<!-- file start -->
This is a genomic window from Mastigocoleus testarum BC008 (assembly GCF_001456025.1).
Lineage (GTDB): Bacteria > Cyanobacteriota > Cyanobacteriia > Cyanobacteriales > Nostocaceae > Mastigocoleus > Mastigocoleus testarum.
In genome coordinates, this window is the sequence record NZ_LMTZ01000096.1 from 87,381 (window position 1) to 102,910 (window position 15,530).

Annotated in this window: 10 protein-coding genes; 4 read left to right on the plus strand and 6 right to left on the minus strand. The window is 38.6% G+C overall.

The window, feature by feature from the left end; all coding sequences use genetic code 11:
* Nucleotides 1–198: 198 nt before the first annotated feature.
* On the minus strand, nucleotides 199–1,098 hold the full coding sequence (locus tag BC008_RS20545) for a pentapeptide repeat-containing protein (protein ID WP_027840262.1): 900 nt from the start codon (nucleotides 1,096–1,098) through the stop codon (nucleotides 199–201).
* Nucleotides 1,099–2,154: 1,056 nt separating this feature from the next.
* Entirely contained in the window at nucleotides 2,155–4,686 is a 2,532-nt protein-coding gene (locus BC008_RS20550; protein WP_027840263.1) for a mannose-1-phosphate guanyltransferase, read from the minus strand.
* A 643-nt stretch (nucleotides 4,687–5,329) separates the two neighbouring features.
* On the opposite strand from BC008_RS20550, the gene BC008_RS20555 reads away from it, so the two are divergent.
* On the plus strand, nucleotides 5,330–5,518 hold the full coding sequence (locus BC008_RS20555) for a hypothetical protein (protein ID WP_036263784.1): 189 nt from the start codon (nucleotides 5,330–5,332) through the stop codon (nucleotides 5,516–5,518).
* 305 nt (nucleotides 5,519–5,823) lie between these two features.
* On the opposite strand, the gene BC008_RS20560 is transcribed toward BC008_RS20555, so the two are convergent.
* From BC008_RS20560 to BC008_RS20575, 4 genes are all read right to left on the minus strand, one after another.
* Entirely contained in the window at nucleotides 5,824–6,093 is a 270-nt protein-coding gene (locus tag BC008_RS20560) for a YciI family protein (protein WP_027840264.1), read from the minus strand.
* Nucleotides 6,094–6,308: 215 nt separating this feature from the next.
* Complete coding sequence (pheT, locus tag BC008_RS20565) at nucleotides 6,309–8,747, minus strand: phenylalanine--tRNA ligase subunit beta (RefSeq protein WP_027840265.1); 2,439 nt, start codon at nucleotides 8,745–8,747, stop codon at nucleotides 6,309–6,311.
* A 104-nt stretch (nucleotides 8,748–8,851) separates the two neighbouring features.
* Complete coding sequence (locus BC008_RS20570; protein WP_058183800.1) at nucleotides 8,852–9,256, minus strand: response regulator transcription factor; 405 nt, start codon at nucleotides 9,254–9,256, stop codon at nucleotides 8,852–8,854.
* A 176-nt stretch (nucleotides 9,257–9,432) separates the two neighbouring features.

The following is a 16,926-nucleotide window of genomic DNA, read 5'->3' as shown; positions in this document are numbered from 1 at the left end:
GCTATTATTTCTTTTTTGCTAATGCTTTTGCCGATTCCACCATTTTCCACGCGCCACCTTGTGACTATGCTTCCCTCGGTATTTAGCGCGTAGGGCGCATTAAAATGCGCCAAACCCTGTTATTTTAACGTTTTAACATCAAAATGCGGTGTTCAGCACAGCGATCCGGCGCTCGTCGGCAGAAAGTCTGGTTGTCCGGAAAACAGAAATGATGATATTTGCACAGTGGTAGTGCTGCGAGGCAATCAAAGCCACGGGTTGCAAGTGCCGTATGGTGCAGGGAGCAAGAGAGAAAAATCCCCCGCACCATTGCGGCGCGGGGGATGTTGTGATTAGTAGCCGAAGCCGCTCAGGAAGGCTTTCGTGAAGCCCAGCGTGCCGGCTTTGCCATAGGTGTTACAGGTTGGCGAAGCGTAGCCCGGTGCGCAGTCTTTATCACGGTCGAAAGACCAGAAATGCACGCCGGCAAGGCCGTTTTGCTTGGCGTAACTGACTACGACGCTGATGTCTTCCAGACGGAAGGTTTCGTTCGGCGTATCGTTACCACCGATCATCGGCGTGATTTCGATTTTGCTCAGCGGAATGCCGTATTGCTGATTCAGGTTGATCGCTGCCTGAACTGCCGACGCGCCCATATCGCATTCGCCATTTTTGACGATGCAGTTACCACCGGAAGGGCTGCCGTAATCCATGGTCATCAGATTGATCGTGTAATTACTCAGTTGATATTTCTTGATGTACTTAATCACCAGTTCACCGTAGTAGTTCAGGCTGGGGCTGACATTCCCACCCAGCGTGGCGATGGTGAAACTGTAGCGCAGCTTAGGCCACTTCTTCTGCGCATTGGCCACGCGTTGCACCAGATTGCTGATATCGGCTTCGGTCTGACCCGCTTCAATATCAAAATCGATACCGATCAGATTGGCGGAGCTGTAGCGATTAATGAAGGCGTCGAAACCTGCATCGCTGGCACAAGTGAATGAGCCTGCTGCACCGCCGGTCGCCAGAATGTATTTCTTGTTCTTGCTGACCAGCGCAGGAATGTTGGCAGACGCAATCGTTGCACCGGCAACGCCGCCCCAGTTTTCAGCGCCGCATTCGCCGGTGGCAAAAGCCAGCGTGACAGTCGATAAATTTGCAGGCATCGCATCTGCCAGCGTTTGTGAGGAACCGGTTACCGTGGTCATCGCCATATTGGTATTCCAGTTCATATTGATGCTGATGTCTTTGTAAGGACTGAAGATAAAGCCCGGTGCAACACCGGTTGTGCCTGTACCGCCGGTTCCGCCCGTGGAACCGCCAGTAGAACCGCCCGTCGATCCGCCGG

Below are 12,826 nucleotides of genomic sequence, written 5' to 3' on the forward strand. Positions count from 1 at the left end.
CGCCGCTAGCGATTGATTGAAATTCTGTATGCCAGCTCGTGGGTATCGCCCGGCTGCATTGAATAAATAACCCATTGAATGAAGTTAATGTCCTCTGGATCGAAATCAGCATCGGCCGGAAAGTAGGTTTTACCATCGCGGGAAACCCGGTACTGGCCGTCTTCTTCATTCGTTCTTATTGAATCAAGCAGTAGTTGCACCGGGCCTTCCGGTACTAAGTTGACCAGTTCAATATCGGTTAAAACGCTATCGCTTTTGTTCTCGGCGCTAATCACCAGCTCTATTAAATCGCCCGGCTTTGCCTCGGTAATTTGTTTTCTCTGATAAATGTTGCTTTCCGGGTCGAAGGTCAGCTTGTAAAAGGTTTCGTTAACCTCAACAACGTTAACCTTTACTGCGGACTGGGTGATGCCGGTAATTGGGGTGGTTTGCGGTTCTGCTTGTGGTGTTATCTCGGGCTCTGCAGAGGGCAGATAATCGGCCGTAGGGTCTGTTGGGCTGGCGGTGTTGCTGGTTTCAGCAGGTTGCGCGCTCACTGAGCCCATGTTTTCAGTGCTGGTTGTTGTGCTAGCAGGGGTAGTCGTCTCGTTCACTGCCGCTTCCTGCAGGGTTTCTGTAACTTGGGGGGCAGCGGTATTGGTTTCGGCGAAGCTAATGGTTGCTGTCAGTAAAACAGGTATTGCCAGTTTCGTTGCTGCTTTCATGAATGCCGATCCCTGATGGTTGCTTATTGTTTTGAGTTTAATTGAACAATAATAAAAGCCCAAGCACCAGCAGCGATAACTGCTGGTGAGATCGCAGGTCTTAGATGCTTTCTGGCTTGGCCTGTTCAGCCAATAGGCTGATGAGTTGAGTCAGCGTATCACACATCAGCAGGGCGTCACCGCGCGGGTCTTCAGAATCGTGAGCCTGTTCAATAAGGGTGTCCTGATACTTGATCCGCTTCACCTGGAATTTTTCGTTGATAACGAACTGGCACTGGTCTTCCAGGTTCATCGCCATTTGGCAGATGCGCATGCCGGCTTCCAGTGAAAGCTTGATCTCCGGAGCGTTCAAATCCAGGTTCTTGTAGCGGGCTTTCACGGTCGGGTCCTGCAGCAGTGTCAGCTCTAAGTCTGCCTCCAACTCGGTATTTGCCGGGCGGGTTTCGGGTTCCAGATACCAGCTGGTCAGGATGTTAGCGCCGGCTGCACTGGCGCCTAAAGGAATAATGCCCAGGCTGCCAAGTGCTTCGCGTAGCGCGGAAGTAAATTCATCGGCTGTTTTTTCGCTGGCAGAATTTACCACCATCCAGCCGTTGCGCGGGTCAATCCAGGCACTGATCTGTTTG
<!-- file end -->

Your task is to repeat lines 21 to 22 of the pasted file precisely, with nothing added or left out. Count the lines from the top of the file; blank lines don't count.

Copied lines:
* A 176-nt stretch (nucleotides 9,257–9,432) separates the two neighbouring features.

The following is a 16,926-nucleotide window of genomic DNA, read 5'->3' as shown; positions in this document are numbered from 1 at the left end: